- David Thorpe, NBA
It's almost beyond ironic to consider what is now evident -- the New York Knicks traded away very talented young players in their desperate attempt to gain a superstar and become relevant, but their biggest star so far in 2012 is previously unheralded Jeremy Lin, his splash made while the star New York picked up is injured and on the bench. With the irony duly noted, it's been a sensational story. The question now is: What happens when the superstar the Knicks traded for, Carmelo Anthony, returns to the lineup?
To start, some simple math is in order. In his entire career, Anthony has never averaged fewer than 16.4 shots per game, and that total came in his second season as a pro. Since then he's never taken fewer than 18.3 shots per game in a season, including seasons played with point guards like Allen Iverson and Chauncey Billups (both guys who score a lot of points). As a Knick this season he's at 18.8 shots per game, most coming while playing alongside point guards Iman Shumpert and Toney Douglas. Both guys play both guard spots, but generally speaking, as point guards, each averages about 9-11 shots per game.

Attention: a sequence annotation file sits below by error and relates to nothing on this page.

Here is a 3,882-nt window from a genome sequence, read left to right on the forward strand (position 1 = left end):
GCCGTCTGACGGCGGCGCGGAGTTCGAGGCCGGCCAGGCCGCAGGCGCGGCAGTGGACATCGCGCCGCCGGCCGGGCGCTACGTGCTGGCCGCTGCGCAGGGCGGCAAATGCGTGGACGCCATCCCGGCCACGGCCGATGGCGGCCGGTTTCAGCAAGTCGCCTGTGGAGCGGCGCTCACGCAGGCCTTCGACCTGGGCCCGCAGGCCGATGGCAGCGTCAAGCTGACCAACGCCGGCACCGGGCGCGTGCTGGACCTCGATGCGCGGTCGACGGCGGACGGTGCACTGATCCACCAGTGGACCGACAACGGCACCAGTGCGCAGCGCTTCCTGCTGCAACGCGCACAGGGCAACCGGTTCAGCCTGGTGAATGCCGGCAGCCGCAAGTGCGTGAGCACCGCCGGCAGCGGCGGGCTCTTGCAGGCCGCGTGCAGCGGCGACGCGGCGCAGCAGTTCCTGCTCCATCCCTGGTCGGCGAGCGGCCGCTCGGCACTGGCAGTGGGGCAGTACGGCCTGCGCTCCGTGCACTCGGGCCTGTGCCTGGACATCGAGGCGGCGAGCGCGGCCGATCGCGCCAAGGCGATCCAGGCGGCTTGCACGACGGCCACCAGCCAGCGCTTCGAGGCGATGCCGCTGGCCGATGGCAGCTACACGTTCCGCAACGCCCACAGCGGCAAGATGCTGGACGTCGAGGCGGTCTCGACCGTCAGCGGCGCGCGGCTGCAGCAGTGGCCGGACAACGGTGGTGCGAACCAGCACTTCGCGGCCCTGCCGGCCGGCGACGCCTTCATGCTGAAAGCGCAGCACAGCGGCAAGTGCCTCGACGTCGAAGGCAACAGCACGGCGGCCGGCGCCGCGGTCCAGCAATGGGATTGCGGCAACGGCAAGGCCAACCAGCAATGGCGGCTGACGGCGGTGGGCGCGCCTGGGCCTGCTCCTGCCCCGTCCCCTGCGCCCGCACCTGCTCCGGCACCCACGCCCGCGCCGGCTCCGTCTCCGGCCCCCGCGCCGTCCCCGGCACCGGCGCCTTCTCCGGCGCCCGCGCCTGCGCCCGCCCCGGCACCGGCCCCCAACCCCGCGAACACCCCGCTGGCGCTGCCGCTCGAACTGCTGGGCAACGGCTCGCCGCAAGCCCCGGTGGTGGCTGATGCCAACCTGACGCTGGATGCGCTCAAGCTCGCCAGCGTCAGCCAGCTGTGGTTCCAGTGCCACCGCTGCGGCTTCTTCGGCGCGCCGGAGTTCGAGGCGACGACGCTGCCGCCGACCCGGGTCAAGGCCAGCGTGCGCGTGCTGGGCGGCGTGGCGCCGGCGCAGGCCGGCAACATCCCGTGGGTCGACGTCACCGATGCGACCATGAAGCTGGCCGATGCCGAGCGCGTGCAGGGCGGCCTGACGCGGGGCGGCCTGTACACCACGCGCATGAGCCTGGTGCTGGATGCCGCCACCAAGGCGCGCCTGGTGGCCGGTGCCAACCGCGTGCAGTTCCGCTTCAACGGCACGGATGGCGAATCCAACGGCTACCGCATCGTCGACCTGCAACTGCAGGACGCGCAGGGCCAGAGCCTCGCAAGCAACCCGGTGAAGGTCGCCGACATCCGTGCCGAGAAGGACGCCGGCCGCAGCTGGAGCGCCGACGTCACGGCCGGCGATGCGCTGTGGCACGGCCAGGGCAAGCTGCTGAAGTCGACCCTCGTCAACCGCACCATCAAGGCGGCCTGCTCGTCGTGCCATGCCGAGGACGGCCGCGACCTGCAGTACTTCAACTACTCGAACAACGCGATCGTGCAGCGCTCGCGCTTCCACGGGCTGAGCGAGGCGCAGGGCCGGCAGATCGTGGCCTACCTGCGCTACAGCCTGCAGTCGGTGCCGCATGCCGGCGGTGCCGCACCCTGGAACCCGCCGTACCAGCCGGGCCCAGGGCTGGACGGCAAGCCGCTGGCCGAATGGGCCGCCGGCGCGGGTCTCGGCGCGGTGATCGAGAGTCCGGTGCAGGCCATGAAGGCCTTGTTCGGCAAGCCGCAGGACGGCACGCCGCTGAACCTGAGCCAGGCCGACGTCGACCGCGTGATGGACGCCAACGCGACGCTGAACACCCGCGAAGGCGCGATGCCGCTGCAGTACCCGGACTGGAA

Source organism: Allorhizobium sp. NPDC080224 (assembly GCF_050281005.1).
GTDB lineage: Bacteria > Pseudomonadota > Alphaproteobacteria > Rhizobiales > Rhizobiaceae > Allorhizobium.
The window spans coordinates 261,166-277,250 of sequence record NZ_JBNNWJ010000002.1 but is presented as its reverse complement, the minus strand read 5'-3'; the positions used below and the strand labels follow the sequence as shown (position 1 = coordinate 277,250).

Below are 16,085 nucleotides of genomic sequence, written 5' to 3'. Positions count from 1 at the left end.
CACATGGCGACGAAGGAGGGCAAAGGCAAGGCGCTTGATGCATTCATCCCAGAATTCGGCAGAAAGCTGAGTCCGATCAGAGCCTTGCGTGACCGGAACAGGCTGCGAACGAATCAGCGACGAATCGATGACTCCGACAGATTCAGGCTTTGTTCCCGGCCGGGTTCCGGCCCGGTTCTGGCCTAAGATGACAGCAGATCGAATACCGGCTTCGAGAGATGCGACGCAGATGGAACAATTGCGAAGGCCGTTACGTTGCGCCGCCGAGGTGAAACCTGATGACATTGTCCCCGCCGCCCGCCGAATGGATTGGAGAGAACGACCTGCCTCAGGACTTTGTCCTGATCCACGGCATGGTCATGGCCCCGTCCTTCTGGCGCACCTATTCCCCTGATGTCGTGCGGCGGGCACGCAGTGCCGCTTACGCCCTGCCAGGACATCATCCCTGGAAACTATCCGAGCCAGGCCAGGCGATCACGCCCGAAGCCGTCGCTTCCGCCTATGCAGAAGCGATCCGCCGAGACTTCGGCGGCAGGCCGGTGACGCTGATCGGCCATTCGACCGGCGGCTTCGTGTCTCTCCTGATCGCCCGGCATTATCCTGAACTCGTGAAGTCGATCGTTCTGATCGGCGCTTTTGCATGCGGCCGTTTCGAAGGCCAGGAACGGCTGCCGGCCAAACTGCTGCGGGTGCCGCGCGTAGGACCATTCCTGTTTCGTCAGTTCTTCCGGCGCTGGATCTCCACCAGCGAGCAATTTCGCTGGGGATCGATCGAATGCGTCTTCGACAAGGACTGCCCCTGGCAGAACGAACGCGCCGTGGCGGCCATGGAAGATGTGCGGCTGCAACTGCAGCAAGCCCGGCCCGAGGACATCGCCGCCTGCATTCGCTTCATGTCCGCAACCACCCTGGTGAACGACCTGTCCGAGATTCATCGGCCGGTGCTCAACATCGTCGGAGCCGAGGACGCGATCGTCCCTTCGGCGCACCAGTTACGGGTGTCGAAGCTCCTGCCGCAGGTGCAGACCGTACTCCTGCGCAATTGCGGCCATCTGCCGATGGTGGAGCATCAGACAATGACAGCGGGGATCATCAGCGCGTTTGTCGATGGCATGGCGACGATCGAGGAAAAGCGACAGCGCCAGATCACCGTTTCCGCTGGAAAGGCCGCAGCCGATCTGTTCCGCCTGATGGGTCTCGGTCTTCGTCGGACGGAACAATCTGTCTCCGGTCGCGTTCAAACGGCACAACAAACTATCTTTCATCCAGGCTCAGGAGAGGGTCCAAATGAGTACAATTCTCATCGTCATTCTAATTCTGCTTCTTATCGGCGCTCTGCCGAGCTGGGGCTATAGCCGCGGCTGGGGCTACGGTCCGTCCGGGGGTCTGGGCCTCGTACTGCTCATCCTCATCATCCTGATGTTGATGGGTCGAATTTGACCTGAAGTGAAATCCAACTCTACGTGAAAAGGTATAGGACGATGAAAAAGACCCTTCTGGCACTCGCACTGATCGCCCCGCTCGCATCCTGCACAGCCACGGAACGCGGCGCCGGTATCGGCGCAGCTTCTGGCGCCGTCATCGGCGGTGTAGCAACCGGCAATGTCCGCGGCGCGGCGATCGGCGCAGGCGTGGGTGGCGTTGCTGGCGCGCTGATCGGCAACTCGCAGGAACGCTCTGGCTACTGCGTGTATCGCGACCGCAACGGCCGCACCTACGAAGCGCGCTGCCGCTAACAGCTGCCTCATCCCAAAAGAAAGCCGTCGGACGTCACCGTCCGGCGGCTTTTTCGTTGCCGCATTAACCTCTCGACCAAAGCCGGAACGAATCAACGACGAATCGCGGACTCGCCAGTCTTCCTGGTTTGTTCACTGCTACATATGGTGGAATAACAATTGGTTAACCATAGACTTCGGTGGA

Since Lin has arrived, and discounting the "game" (blowout city) against the Kings, the phenom is taking about 20 shots per game. So doing the math, we see issue No. 1: Melo is used to his 18-plus shots per game, and with Lin as the point guard it's very unlikely he'll average that number. Lin can distribute, but this is a stretch.
Carmelo Anthony has sat out while Linsanity has gripped Gotham. How will Melo fit into the Knicks' new offense when he returns to the lineup? David Thorpe has some ideas.